“I feel like she smells like patchouli oil… or maybe weed.”

She opened her hands and laughed it off.  My cheeks immediately got hot.

I was taken back to the millions of times people have asked me if I wash my hair.

I was taken back to the time I was in an interview (an interview, people), and one of the gentlemen in the interview asked me what I do with my hair when I’m running.

I was taken back to a 2007 Glamour controversy where an editor stated that natural hairstyles were a big “no-no” for the office.

Giuliana Rancic, your comments were not cool whatsoever.  People with natural hair don’t smell of illegal drugs or douse themselves in patchouli to cover up body odor.  The vast, vast majority of us lead productive lives, and it doesn’t take a classically European hairstyle to achieve any of these.  On the flip side, there are plenty of people with straight silky locks who may smell of patchouli and weed.  I know this because I worked at Whole Foods for a few months while jobs searching after school.  It depends on the individual. 

Now, do I feel like Giulina is an horrible racist?  No, probably not.  But she made an insensitive, stupid, and ignorant comment that peels away that outside layer and reveals what she truly thinks when she sees chicks like me walking down the hall with a huge mane of natural, well-maintained hair.  And that has to change.

 

 

Running will jack your hair up if you’re not careful.

I started my locs I think like 8 or 9 years ago after I was seriously seriously tired of having my hair ripped out while I was getting it braided at the braiding salon in Charlotte we frequented.  I’m also terribly tenderheaded, so the whole thing was a bad deal.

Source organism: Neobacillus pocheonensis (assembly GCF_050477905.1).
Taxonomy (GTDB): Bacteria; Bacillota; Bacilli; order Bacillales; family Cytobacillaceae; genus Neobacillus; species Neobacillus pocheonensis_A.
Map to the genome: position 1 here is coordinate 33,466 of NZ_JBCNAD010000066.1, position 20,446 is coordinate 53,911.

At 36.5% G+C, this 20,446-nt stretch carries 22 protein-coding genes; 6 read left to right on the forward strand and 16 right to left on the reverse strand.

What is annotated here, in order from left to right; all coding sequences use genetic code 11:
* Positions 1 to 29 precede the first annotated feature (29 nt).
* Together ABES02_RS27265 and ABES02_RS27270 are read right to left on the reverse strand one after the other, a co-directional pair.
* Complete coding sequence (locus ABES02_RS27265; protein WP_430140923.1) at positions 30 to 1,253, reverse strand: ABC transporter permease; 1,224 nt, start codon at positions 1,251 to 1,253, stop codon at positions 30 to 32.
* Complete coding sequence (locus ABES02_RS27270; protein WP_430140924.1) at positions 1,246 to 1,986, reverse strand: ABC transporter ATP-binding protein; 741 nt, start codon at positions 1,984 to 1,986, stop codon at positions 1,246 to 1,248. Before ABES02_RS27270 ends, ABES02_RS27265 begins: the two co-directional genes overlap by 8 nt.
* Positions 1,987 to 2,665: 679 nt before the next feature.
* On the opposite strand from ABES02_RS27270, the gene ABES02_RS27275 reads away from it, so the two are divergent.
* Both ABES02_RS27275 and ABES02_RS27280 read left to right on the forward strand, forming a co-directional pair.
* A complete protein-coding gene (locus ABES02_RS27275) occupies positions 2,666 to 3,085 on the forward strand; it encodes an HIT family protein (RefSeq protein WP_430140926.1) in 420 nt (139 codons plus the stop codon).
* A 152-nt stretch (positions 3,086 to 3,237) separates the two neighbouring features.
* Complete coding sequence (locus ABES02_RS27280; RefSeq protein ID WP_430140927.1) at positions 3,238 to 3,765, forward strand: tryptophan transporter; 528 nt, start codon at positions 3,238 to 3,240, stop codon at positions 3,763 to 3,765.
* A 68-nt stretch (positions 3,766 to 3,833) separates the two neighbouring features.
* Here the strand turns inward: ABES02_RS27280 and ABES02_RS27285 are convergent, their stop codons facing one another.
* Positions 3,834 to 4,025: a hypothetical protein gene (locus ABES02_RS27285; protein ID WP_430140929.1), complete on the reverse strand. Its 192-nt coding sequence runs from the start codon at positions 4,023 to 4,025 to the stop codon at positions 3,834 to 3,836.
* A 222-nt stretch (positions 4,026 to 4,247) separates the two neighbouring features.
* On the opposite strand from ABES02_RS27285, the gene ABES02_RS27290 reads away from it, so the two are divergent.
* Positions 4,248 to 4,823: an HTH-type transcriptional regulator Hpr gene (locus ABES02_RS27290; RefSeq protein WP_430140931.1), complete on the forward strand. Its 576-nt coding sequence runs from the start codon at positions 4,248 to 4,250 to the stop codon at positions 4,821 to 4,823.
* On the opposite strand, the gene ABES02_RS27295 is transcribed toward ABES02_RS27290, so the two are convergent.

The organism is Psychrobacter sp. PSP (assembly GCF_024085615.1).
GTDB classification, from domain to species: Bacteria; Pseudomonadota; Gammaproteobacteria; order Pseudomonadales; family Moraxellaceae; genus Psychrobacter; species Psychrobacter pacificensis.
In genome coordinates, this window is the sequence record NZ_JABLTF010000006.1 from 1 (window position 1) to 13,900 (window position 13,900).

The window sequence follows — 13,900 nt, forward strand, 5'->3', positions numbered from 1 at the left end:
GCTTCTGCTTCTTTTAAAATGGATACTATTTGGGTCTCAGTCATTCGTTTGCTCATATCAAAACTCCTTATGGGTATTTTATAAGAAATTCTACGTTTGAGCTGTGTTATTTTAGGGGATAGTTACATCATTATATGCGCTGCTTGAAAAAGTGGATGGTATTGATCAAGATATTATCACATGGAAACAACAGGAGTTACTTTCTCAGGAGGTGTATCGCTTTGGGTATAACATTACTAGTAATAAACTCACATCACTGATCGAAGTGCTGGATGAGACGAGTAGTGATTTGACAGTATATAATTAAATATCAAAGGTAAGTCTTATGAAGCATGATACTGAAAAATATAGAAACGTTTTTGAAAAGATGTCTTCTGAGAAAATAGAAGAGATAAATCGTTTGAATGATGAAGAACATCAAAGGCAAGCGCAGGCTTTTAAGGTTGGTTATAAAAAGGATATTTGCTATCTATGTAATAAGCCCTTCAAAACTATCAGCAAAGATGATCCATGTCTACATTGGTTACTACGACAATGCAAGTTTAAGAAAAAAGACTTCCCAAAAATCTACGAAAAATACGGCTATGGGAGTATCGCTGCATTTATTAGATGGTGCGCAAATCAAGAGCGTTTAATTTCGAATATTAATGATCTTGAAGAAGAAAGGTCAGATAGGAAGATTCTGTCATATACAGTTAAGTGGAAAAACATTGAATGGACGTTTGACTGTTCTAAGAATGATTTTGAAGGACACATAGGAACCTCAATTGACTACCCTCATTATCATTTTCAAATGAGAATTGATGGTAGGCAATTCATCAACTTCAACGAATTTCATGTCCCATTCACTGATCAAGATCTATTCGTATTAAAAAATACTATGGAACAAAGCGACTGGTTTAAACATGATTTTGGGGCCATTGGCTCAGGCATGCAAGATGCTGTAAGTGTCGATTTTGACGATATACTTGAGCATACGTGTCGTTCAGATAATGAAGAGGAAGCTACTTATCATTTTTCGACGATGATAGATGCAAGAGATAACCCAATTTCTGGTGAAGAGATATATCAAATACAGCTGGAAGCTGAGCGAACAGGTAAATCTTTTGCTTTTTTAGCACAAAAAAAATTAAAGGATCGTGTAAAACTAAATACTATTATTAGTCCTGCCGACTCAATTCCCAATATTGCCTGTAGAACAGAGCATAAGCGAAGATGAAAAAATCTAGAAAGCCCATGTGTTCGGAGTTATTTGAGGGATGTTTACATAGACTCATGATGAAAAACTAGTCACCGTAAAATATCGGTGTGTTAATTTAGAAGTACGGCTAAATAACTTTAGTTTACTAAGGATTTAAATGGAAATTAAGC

So my hair’s long, looks pretty well kempt for the most part, but it can be hard work when I’m working out.

There’s also the stigma that locs aren’t clean that I like to shake, so I have to make sure that between running, Running for Haiti, teaching classes, and working out, that I’m keeping it together, looking nice, and smelling clean.  You go too long between a wash and this mane begins to cry out for some salvation.

Hot mess of a head, freshly shampooed head, and clean and twisted head.
Hot mess of a head, freshly shampooed head, and clean and twisted head.

I know you’re probably curious about how all of this works.  So usually, when people ask me questions about my hair (maybe a little more often than I’d like), they ask if I can wash it (yes), and how I wash/maintain it.  About once every other week, my hair starts looking a royal mess.  You can see, especially in that picture to the far left, that my roots are super fuzzy and fluffy.  Usually around this point, my scalp is begging for some relief, especially in dry weather.  So I wash with Giovanni Tea Tree Triple Threat Invigorating Shampoo and Conditioner, which leaves me minty fresh.   Finally, I take about an hour and twist every individual loc with a clear twist and loc gel.  Easy as pie.  So if you’re thinking about locking it up, go for it!  It requires some maintenance, but if you’re like me, and you were just completely over braids, weaves, hot combs, or perms, this may be the style for you.  Doesn’t look half bad on me right?